By Chadd Cawson

There will be a free genealogy writing workshop, led by journalist and three-time author Vanessa Farnsworth, to learn how to shape and write the stories of your own family tree on Apr. 9 at the Radium Hot Springs Public Library. Farnsworth will be combining her love of genealogy and writing as she leads the workshop, which will start at 10:15 a.m. 

This will be her second out of a five-workshop series, beginning at the Sparwood Public Library on Apr. 5 and finishing on May 4 at the Okanagan Regional Library in Revelstoke. She will also be making stops at the public libraries in Nakusp and Golden on April 13 and 21 respectively. All workshops, except the one in Radium, will be offered in the evening at 6 or 7 p.m. depending on the location.  

Farnsworth first applied for funding for these workshops back in 2019. “Just before I was approved, the pandemic struck,” she said. “We were scheduled to have this same event back in October. Everything was arranged, publicity was being done, then the public health orders came in making it impossible to go forward.” It is Farnsworth’s third attempt at executing this series of workshops because of public health restrictions that were initiated due to COVID. This will also be the first live-in-person workshop for the Radium Hot Springs Public Library since the start of the pandemic. “We’re thrilled! We’re really excited to have Vanessa come,” said Library Director Jaqueline Kozak. “We’ve had to reschedule it a few times due to COVID, so we’re just excited to be able to offer this to our patrons.” 

Farnsworth, both a fiction and non-fiction writer since the early 90s has noticed that a huge number of people, not just in the Kootenays, but across Canada are doing a lot of research into genealogy. She describes her workshop as more of a writing workshop based on genealogy information. 

She also shares that people who are doing the research are fascinated by everything, but the challenge lies in having others find interest in your family’s history and stories.  “The idea behind this workshop is that you can get people interested in it, if you tell the stories in a way that the stories need to be told,” says Farnsworth. “What I’m going to be teaching at this workshop is the techniques that writers use to tell their stories to a wider audience.”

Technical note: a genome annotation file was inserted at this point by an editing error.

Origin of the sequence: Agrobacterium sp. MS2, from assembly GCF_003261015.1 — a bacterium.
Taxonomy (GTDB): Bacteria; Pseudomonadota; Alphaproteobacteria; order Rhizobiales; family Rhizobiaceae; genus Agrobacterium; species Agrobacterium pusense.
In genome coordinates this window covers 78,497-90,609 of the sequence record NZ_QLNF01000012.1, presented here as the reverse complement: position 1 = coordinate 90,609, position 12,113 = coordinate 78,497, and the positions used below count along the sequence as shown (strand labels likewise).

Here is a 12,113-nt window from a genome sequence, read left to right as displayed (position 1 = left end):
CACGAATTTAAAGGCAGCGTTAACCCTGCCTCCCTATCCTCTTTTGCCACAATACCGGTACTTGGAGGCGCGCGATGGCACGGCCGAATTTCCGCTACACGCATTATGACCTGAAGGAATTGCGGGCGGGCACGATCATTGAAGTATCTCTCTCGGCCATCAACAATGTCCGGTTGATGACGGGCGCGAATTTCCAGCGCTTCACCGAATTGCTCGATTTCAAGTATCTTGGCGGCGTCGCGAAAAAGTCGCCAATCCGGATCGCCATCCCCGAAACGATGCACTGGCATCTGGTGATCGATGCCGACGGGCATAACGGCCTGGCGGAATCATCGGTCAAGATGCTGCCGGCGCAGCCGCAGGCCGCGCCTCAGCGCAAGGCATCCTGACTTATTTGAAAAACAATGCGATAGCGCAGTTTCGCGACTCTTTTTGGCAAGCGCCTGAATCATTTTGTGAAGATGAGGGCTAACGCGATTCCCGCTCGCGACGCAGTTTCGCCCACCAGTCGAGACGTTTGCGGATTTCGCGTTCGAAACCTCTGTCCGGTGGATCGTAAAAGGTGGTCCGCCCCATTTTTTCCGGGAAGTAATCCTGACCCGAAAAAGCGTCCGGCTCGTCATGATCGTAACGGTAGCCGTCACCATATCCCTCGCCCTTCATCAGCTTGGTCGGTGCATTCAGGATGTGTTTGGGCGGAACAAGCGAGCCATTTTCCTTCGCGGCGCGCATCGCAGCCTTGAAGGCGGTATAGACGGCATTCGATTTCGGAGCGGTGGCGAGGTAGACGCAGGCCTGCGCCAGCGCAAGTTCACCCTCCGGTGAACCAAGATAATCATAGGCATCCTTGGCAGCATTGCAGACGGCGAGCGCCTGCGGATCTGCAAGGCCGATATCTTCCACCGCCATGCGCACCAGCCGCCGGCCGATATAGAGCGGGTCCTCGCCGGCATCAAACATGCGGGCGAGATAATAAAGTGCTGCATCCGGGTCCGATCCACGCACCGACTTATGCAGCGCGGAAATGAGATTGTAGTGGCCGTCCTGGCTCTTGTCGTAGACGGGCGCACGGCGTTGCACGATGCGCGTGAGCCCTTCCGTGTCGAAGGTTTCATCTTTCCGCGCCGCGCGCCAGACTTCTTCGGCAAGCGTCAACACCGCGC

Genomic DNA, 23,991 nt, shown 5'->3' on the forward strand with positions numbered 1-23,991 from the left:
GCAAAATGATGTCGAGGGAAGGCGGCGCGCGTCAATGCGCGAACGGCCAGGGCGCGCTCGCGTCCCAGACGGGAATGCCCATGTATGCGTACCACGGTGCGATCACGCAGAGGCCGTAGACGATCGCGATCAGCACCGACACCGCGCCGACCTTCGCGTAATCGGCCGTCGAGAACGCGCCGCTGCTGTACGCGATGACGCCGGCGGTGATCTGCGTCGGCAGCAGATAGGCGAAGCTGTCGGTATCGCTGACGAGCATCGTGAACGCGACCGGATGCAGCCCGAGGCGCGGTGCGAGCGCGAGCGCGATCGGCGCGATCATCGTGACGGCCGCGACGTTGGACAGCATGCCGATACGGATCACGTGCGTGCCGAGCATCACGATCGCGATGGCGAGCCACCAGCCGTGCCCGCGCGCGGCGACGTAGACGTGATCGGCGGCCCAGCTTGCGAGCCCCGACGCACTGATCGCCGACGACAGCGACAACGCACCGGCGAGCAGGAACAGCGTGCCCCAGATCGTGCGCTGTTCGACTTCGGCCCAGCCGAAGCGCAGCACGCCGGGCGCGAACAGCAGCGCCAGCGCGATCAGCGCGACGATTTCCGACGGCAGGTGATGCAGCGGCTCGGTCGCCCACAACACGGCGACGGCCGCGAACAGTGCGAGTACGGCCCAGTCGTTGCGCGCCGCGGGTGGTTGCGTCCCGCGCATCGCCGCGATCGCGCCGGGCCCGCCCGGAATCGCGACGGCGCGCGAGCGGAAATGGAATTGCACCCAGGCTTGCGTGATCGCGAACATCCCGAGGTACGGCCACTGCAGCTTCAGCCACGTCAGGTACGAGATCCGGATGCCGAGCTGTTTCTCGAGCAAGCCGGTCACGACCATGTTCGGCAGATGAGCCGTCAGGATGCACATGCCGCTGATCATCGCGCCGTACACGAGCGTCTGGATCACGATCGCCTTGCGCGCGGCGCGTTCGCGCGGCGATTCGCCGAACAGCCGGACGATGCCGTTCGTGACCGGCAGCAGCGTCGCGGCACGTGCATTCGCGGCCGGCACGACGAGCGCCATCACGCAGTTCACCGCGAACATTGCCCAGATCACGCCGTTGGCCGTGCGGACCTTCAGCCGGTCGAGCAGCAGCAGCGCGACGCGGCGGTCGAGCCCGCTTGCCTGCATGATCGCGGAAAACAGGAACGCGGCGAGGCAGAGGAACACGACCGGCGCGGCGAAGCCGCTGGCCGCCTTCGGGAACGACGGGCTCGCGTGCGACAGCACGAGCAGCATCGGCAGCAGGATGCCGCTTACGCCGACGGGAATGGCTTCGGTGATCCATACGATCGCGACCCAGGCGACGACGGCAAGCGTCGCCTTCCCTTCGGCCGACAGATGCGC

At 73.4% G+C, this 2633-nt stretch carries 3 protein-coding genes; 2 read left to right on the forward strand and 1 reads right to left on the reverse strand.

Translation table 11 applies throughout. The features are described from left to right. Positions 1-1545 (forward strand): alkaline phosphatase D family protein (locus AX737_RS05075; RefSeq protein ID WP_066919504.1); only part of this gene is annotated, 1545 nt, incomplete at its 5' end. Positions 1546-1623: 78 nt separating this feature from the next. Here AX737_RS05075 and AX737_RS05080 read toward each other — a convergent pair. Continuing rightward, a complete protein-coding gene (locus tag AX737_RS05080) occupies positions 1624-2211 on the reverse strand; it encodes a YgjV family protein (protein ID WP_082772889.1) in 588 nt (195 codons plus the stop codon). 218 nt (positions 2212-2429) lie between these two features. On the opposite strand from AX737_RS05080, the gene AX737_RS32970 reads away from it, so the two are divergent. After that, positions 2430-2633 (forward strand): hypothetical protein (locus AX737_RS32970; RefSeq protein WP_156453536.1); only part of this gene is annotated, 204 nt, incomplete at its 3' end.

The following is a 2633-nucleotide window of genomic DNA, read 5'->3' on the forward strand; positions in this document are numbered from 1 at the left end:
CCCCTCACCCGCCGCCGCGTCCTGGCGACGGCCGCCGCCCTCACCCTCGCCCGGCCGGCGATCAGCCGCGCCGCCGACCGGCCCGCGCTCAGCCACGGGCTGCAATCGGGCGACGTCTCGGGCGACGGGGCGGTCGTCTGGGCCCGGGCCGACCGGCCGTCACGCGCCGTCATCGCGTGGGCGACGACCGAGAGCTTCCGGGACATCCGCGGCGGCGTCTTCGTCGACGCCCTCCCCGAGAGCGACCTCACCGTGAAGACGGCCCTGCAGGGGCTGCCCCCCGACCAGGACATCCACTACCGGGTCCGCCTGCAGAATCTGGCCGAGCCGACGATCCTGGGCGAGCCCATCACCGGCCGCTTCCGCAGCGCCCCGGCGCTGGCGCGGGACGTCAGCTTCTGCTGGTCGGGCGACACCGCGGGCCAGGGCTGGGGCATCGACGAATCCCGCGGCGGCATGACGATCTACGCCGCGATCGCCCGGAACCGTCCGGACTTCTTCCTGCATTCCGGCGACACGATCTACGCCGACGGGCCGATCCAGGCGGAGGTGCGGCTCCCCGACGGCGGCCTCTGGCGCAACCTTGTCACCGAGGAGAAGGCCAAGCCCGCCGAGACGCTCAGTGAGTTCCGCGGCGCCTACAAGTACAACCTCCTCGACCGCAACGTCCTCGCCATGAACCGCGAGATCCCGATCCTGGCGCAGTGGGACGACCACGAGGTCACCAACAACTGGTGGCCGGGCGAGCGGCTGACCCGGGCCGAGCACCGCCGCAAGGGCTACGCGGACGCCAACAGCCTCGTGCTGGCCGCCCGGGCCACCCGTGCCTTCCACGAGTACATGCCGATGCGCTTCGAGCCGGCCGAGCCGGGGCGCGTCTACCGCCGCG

Farnsworth has been fascinated with genealogy since the mid 1990s when her grandmother told her tales of a murder that happened in her own family lineage back in 1877 on Manitoulin Island, Northern Ontario. “At that point I became very interested in my family history for obvious reasons,” said Farnsworth. “Something that extraordinary happens, and you start to wonder who these people were and how they relate to you. How many generations does it go back? By starting all the research you learn fascinating things.”

Since Library Director Jaqueline Kozak has been involved with the Radium Hot Springs Public Library, she shares that this is the first author, and workshop to cover genealogy.  “It’s a new area that we get to explore, and it’s very exciting,” said Kozak. Through the exploration of her own family tree, Farnsworth went through various documents and archives relating to the1877 murder on Manitoulin Island to create her latest historical novel The Haweaters.

“It was a story basically handed down through my family, this murder story that took place on Manitoulin Island is extremely well known, it’s just not well known off of the island,” said Farnsworth. “I felt it was a story that deserved to have some attention paid to it.” Farnsworth wrote The Haweaters as a historical fictional novel because even with going through all the family history, and every article, and document she could find related to that 1877 murder, no matter how she spun it, parts of the story would have to be made up to fill in the gaps.

“Having a background in journalism, as soon as I start making up parts of a story, I’m not going to call it non-fiction anymore,” said Farnsworth. Farnsworth’s third novel “The Haweaters” has been short-listed for the 2021 Fred Kerner Award which is awarded annually to Canadians who had the best overall book published the previous calendar year. “I was absolutely thrilled when I heard that, that was wonderful,” shared Farnsworth. “Success for this book for me, was to just tell the story in the most compelling way possible. You don’t think about awards when you’re writing, what you think about is the audience, and how they are going to enjoy the book.”

If you want to find success in your own writing and shaping the stories of your own family history. You can learn more about this free genealogy writing workshop offered in different areas of the Kootenays with journalist, and author Vanessa Farnsworth at